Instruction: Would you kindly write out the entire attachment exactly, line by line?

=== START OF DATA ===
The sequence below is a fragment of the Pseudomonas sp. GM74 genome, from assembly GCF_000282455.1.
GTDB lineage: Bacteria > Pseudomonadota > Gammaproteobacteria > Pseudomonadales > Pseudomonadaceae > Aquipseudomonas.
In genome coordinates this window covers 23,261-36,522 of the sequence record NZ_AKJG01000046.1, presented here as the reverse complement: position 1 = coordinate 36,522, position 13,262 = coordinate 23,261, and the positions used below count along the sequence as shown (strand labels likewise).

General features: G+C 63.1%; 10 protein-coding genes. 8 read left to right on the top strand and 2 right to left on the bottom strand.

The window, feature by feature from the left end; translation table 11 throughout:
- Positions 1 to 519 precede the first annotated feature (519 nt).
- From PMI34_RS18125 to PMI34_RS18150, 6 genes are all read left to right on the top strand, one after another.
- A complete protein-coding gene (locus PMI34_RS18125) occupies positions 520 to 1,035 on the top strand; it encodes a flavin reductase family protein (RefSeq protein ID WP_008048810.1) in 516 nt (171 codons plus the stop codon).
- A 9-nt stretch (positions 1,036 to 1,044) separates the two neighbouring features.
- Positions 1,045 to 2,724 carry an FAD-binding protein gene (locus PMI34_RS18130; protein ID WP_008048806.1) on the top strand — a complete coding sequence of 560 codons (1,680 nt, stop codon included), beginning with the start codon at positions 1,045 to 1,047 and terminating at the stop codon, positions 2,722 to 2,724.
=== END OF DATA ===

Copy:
The sequence below is a fragment of the Pseudomonas sp. GM74 genome, from assembly GCF_000282455.1.
GTDB lineage: Bacteria > Pseudomonadota > Gammaproteobacteria > Pseudomonadales > Pseudomonadaceae > Aquipseudomonas.
In genome coordinates this window covers 23,261-36,522 of the sequence record NZ_AKJG01000046.1, presented here as the reverse complement: position 1 = coordinate 36,522, position 13,262 = coordinate 23,261, and the positions used below count along the sequence as shown (strand labels likewise).

General features: G+C 63.1%; 10 protein-coding genes. 8 read left to right on the top strand and 2 right to left on the bottom strand.

The window, feature by feature from the left end; translation table 11 throughout:
- Positions 1 to 519 precede the first annotated feature (519 nt).
- From PMI34_RS18125 to PMI34_RS18150, 6 genes are all read left to right on the top strand, one after another.
- A complete protein-coding gene (locus PMI34_RS18125) occupies positions 520 to 1,035 on the top strand; it encodes a flavin reductase family protein (RefSeq protein ID WP_008048810.1) in 516 nt (171 codons plus the stop codon).
- A 9-nt stretch (positions 1,036 to 1,044) separates the two neighbouring features.
- Positions 1,045 to 2,724 carry an FAD-binding protein gene (locus PMI34_RS18130; protein ID WP_008048806.1) on the top strand — a complete coding sequence of 560 codons (1,680 nt, stop codon included), beginning with the start codon at positions 1,045 to 1,047 and terminating at the stop codon, positions 2,722 to 2,724.